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Saturday, January 09, 2010

My New Year’s Cooking Resolution

I’ve decided that this year, my resolution will be to conquer my fear of unfamiliar foods (or at least as many of them as I can). I could have chosen to lose weight or exercise more (let me tell you, writing for a food blog does not help with these areas at all!! Does lifting heavy pots and pans count as exercise?) but I really want to have success with my New Year’s Resolution this year.
This is where you come in readers. I will need encouragement and support as I attempt things that scare me or that I have never attempted because it goes out of my comfort zone.

What are those you ask?

I know I seem pretty adventurous already but trust me, there are food experiences that I avoid. For example:
1. Frying foods—I seldom do it because I don’t like a dirty, oily house. Well, I don’t really have much of an excuse now seeing that I have a wet kitchen that is quite separate from the rest of the house.
2. Ok, that wasn’t that challenging…here’s the one that I was just telling Nate I have never done: cooking with squid. Yes, I know, it’s weird that I’ve never done this but I just don’t know how to select fresh squid, how to cook it without turning it into a rubbery mess and especially how to make my favourite thing in the whole world—deep fried calamari. (Deep frying AND squid—shudder!)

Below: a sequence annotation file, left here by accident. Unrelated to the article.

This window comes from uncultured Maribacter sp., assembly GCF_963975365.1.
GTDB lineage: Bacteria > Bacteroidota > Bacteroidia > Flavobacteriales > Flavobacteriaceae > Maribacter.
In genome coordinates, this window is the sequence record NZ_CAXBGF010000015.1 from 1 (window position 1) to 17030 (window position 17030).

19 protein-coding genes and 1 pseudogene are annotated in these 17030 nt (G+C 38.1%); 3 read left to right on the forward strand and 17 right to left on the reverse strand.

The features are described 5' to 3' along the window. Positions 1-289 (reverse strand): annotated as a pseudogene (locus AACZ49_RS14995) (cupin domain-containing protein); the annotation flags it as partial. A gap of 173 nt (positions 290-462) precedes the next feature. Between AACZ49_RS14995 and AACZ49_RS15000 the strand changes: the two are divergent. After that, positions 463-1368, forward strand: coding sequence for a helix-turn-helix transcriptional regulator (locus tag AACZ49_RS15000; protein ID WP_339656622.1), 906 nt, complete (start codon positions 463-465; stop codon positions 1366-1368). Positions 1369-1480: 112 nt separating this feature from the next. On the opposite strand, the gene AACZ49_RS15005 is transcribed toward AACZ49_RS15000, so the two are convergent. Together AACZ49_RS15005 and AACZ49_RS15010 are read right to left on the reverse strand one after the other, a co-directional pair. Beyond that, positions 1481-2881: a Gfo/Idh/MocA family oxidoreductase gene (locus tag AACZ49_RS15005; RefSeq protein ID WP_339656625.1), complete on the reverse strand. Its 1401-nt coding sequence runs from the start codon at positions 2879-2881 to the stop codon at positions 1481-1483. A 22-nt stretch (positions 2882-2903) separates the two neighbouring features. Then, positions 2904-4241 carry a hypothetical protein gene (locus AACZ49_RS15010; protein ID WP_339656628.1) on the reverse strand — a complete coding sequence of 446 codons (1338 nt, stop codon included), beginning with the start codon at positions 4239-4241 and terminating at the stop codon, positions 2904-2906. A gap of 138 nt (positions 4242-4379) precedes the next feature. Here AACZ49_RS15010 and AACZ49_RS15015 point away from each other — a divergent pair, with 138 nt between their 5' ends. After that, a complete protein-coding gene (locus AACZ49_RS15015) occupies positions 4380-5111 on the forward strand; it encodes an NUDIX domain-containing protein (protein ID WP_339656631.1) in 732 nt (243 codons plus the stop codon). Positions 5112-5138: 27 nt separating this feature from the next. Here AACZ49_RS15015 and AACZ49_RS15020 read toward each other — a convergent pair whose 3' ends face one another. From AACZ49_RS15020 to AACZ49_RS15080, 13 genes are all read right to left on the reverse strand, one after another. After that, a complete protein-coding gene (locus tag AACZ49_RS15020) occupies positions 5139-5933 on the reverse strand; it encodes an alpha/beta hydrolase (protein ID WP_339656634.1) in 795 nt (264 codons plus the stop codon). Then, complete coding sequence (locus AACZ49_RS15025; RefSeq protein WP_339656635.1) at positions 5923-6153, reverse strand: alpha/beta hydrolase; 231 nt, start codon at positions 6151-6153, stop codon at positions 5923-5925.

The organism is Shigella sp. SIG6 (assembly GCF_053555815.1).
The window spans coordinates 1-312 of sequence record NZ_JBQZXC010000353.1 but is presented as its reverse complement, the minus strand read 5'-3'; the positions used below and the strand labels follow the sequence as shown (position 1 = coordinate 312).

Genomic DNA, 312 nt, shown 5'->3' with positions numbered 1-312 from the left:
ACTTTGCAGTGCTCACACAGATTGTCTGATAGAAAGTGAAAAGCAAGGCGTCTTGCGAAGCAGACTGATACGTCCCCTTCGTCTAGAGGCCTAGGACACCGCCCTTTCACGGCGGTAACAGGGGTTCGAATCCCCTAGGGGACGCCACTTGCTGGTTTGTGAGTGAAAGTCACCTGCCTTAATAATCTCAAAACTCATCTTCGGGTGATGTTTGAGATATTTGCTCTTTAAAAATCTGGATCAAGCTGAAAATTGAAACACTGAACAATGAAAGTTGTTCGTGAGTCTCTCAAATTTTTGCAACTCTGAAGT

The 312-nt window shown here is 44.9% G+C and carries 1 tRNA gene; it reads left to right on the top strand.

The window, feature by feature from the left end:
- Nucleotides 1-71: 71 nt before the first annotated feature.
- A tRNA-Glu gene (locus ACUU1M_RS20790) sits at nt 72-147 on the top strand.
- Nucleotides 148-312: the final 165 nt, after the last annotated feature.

3. Cooking Mexican food—even while in San Jose, I just wasn’t adept at cooking Mexican, you know, just not instinctive for me. I don’t think I ever ate any Mexican food until I got to Hawaii and boy, if you only knew how I ate my first hard shell taco, you’d cringe (I still cringe when I think of it). I’ll save the story for later when I actually try to make some Mexican food, like molé (a dish that I absolutely love but am terrified to try to make myself). This will be especially challenging since I cannot find a lot of the ingredients here.
4. Artisanal bread. Yes I’ve baked bread but I’ve stuck to easy breads for the most part. Artisanal breads take time and care—ciabatta, sourdoughs, focaccias, ryes, baguettes, crusty loaves, and then some. Those are things I dream of making but I’m still somewhat afraid to try. I’m also afraid of no-knead recipes because we’ve not had too much success with them so I’m going to have to give them another shot.
5. Duck dishes—believe it or not, I’ve only cooked duck once in my entire life (and that was recently) and it wasn’t pretty. I LOVE duck but I only eat duck at restaurants because I don’t know how to cook duck.
6. Challenging recipes. You know those—you’re looking at a cookbook, and you see a recipe and you think, “that looks delicious, but I’d never be able to make it myself.” Yeah, in my case, stuff like making my own shrimp crackers from scratch, cassoulet, making cheese (I don’t know if this can be done here in Malaysia but one day, I will try this) are some that come to mind. I’m sure there are others that I’ve always said I would like to try but just can’t imagine doing. So from now on, if I see them and they really intrigue me, I won’t just bookmark them, I’ll actually try to make them (gulp!).
Phew! That’s quite a list, isn’t it? Well, now you have it and now, I’m done for since I’ve let it all hang out there in the open. I can’t hide it back in and pretend I didn’t make this resolution. I’ll have to work at it and see how much I can overcome some of my fears and challenges.

Here’s how YOU can help

  • Point me to successful recipes
  • share your own recipes
  • give me pointers on how to cook these dishes
  • comment or email me with encouragement